February 19, 2003


UNB Press Release

Students with an interest in multimedia may be excited to learn that the faculty of arts at the University of New Brunswick in Fredericton has a program in Multimedia Studies.

Designed to prepare students to work and live in a world of technological change, the program is so current, that the curriculum is continuously evolving.

“This provides students with the opportunity to create a unique and intellectually exciting program of study,” explains John Rowcroft, dean of arts. “Everything in the field of multimedia is changing so quickly, we are constantly incorporating those changes into the degree. I think this is one of its selling points.”

The degree has captured the attention of students and employers. “People from all over the country have heard about it and want to attend,” says Dr. Rowcroft. “Employers look very favourably on students from this program, because it offers the right mix of skills and creativity.”

After extensive program development, the faculty of arts believes its degree in Multimedia Studies is unlike anything else being offered. “The unique part of this degree is its emphasis on three different aspects of multimedia studies – technical expertise, creativity, and critical analysis of the social and cultural implications of media,” says Dr. Rowcroft.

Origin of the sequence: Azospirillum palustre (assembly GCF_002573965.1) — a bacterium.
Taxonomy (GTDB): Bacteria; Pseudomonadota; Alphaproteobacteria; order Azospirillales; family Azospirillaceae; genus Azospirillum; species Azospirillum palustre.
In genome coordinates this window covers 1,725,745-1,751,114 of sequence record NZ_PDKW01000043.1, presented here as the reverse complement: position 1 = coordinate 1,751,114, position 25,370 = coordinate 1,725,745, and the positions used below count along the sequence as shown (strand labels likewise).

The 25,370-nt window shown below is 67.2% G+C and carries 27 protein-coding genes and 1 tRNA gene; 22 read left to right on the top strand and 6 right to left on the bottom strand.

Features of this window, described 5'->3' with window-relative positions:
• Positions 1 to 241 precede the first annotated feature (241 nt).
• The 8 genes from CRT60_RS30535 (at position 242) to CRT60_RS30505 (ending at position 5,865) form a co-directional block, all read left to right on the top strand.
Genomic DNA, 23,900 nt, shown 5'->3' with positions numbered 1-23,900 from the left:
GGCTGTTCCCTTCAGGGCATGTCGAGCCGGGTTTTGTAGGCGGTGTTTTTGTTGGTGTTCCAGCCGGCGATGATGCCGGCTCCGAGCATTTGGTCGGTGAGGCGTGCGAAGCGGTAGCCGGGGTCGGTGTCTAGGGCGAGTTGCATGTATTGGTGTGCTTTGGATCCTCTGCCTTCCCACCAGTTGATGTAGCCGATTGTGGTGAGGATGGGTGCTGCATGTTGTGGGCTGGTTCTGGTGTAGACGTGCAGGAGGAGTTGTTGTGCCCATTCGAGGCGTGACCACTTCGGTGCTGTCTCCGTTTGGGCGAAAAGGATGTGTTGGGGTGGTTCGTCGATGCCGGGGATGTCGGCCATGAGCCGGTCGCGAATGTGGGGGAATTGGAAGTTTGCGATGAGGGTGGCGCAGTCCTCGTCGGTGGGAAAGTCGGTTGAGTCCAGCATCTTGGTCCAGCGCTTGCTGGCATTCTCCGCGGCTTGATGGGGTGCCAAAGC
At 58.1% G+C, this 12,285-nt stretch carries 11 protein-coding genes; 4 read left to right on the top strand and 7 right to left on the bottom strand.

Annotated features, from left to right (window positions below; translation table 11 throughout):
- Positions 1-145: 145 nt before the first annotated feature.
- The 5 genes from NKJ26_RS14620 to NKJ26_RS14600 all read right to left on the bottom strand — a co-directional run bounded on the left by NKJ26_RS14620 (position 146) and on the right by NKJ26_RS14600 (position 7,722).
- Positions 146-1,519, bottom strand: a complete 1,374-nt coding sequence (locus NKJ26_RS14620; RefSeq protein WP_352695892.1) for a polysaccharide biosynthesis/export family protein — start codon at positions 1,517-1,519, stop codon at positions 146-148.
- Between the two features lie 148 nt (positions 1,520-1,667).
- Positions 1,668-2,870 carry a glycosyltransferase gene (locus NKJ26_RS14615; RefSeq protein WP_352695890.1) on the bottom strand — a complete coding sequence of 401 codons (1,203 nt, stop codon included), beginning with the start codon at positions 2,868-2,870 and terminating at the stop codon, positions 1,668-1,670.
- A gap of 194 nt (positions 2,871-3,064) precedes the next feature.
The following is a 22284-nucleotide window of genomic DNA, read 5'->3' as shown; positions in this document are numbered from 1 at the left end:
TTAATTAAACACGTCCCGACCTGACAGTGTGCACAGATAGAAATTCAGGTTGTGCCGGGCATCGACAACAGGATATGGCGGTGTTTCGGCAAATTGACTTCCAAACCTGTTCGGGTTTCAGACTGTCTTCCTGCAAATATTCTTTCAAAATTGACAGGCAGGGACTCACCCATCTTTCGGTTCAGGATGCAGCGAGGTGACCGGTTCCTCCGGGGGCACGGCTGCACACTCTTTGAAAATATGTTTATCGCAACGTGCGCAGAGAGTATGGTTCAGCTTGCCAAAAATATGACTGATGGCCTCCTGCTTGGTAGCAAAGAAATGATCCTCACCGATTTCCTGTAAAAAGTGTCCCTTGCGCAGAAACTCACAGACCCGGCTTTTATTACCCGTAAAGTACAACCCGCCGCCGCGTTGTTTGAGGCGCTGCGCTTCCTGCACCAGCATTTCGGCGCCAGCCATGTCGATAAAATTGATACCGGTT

Other arts courses such as film analysis, historical and sociological interpretations of technology and psychology courses dealing with perception and persuasion are combined with media courses in production, language, culture and literacy. Courses in media are carefully integrated with the faculty’s standard degree requirements. Along with classroom learning, students in media courses spend a good deal of time in workshops, developing hands on expertise and applying creative concepts.

“Students must develop the technical skills in order to be able to think critically about how multimedia works,” says Dr. Rowcroft. “Society needs multimedia graduates who have creative and design skills combined with the intellectual background to think critically about the future roles of multimedia.”

Anyone interested in information about the program can contact the faculty of arts by e-mail at arts@unb.ca or by phone at (506) 453-4655.


Centennial College Press Release

TORONTO, March 27 /CNW/ – Addressing a skills shortage in computer networking, Centennial College has become the first college or university in Ontario to offer an applied degree in networking. The new Computer and Communications Networking program is designed to produce graduates who are “bilingual” – competent in both the technology and the business applications that rely on networks.

The four-year program is among the first applied-degree offerings approved by the Ministry of Training, Colleges and Universities, a landmark move permitting community colleges to provide applied degrees in academic areas not presently addressed by universities. Despite a perception that the “dot-bomb” has wiped out jobs, Statistics Canada identifies computer-infrastructure employment as a high-growth field. And employers are keen to gain access to applied-degree graduates.

“We believe that this program serves to graduate exactly what Canada is looking for,” says John Cameron, President, Avaya Canada Corp. “We are impressed with the value of the program, the core professional networking courses and those that are related, the attention paid to enabling technologies such as wireless and broadband, and the importance placed upon network security policy development and implementation.”

Read More: http://www.newswire.ca/releases/March2002/27/c5168.html

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